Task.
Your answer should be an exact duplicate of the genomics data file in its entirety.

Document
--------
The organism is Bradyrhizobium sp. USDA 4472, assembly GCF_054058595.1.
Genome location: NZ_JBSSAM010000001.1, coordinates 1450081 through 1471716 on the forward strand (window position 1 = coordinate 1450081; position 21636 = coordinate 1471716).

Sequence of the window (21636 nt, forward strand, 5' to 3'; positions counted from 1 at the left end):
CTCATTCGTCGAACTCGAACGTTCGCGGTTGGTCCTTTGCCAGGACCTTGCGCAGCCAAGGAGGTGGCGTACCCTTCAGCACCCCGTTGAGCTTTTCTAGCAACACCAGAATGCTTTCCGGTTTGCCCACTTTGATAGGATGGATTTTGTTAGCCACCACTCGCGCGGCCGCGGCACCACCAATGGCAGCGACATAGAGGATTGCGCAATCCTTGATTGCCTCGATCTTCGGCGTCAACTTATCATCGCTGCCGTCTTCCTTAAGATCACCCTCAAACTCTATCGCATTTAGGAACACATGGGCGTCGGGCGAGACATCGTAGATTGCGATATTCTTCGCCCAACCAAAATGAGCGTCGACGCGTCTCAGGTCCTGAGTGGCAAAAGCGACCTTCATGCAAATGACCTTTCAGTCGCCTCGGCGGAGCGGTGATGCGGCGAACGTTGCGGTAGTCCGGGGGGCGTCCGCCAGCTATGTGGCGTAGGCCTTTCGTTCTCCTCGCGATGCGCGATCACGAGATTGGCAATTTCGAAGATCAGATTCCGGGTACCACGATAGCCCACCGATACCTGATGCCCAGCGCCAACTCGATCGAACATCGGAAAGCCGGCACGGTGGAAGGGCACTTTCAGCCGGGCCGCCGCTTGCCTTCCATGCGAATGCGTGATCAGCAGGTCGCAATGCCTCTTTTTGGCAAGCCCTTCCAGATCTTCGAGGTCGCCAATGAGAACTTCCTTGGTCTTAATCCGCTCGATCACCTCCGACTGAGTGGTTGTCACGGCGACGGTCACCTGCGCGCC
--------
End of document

The organism is Bradyrhizobium sp. USDA 4472, assembly GCF_054058595.1.
Genome location: NZ_JBSSAM010000001.1, coordinates 1450081 through 1471716 on the forward strand (window position 1 = coordinate 1450081; position 21636 = coordinate 1471716).

Sequence of the window (21636 nt, forward strand, 5' to 3'; positions counted from 1 at the left end):
CTCATTCGTCGAACTCGAACGTTCGCGGTTGGTCCTTTGCCAGGACCTTGCGCAGCCAAGGAGGTGGCGTACCCTTCAGCACCCCGTTGAGCTTTTCTAGCAACACCAGAATGCTTTCCGGTTTGCCCACTTTGATAGGATGGATTTTGTTAGCCACCACTCGCGCGGCCGCGGCACCACCAATGGCAGCGACATAGAGGATTGCGCAATCCTTGATTGCCTCGATCTTCGGCGTCAACTTATCATCGCTGCCGTCTTCCTTAAGATCACCCTCAAACTCTATCGCATTTAGGAACACATGGGCGTCGGGCGAGACATCGTAGATTGCGATATTCTTCGCCCAACCAAAATGAGCGTCGACGCGTCTCAGGTCCTGAGTGGCAAAAGCGACCTTCATGCAAATGACCTTTCAGTCGCCTCGGCGGAGCGGTGATGCGGCGAACGTTGCGGTAGTCCGGGGGGCGTCCGCCAGCTATGTGGCGTAGGCCTTTCGTTCTCCTCGCGATGCGCGATCACGAGATTGGCAATTTCGAAGATCAGATTCCGGGTACCACGATAGCCCACCGATACCTGATGCCCAGCGCCAACTCGATCGAACATCGGAAAGCCGGCACGGTGGAAGGGCACTTTCAGCCGGGCCGCCGCTTGCCTTCCATGCGAATGCGTGATCAGCAGGTCGCAATGCCTCTTTTTGGCAAGCCCTTCCAGATCTTCGAGGTCGCCAATGAGAACTTCCTTGGTCTTAATCCGCTCGATCACCTCCGACTGAGTGGTTGTCACGGCGACGGTCACCTGCGCGCC